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Seven-year-old Lamont Hannah and his mom, Wykeya Williams, alongside Evelyn Piazza.

Six-year-old Lamont Hannah was getting off the school bus on an ordinary autumn day in October 2017, as any child would.

Unlike most children however, Hannah is a below-the-knee amputee. He was hit by another bus after climbing down his bus’ metal stairs, later losing the mid-half of his leg.

“I just fainted,” Wykeya Williams, Lamont’s mother said after hearing her son would be losing his foot. “I was hysterical, I said, ‘Do everything you can for him. Please Jesus, just save my baby.’”

At the time, Williams said it was unclear how long it would take before her son received a prosthesis, since it can take up to one year in some instances.

For Hannah, it took roughly four months.

Through the waiting game, her son’s physical therapist reached out to Jim and Evelyn Piazza — the co-founders of The Timothy J. Piazza Memorial Foundation — who would grant Hannah a check to receive a leg.

Hannah, now 7 years old, sports a shiny black prosthetic leg with a Batman logo boldly displayed on the front.

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 Lamont Hannah's prosthetic. 

“It’s been a good focus of our attention — a happier focus,” Evelyn Piazza said. “It’s good to be busy with something so you’re not just dwelling on your loss. To know that you’re doing something that is honoring Tim and providing for what he wanted to accomplish in his life — it’s a good feeling.”

The foundation, specializing in providing prosthetics to children and adults in need, was created in honor of their son Timothy, who had the dream of developing prosthetics.

Timothy Piazza died on Feb. 4, 2017, after falling down a flight of stairs at the Beta Theta Pi fraternity house following a night of alcohol-fueled hazing.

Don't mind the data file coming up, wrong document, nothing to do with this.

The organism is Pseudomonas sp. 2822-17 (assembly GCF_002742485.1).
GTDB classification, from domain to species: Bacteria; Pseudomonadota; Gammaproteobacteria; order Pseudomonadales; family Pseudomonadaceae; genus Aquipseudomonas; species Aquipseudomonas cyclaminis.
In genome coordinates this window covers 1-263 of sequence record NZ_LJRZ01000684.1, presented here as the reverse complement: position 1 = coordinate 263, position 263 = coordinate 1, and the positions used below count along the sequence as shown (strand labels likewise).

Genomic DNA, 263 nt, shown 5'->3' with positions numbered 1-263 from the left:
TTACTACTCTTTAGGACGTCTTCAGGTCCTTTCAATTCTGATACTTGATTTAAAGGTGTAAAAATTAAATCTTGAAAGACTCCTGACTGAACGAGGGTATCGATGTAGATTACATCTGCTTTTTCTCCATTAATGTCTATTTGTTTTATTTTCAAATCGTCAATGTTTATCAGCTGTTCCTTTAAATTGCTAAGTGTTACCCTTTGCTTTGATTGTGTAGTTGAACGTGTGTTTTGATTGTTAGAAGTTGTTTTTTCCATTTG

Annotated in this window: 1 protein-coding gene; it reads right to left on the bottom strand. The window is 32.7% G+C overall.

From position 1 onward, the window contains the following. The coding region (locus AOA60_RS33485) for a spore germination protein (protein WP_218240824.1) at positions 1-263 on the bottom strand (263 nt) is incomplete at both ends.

Williams said after hearing Lamont would receive a prosthetic she researched the Piazza family and learned their story.

After securing a prosthetics company to provide a leg, the two families, both from New Jersey, finally met and were united through their different traumatic experiences, Williams said.

Timothy Piazza

Timothy Piazza

“It was emotional, but it was a good emotional, because you could see that through our loss and the creation of this foundation, we’re able to give hope and help provide other people back to as normal-as-you-can-get life,” Evelyn Piazza said.

What started as an initial amputation of Hannah’s foot at the scene of the incident escalated to a half-leg, as doctors were unable to save the dying skin. Williams made the final decision to let the doctors operate.

“He was the healthiest kid,” Williams said. “And then one day, his life just changed like that in the instant — you don’t get a handbook on that.”

Though Hannah was a bit shy during the initial meeting, Evelyn Piazza said he warmed up to them. He asked the Piazzas to watch him at the rehabilitation facility showing off his new leg.

Many organizations scattered across the globe are dedicated to similar causes of providing medical support for individuals. Jim Piazza said their organization’s specific purpose of providing prosthetics has become important to them because their son was passionate about it.

“I always joke with [Evelyn], I said that we’re there, connected through prosthetics — her son and mine,” Williams said.

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Lamont Hannah poses with Evelyn Piazza.

To raise money, the Piazzas’ primary fundraiser is a charity golf outing and dinner. Their previous golf fundraiser held last August raised over $160,000.

Currently, the Piazzas are in the process of working with a children’s hospital in Philadelphia to set up a prosthetics fund in their son’s name — helping with the selection of individuals who will receive future prosthetics courtesy of The Timothy J. Piazza Memorial Foundation.

In addition to providing prosthetics, the foundation also provides college scholarships to the Hunterdon Central High School in New Jersey, where Timothy Piazza attended.

Following the accident, Williams’ son was out of school for about a month. Returning, however, Hannah was greeted by a school assembly welcoming him back.

Though children may have questions regarding “[his] robot leg,” Williams said her son is comfortable with his prosthetic.

“[Tim] saw a need to develop state-of-the-art prosthetics, he always talked about children and soldiers,” Jim Piazza said, and “to give them an opportunity to lead normal lives.”

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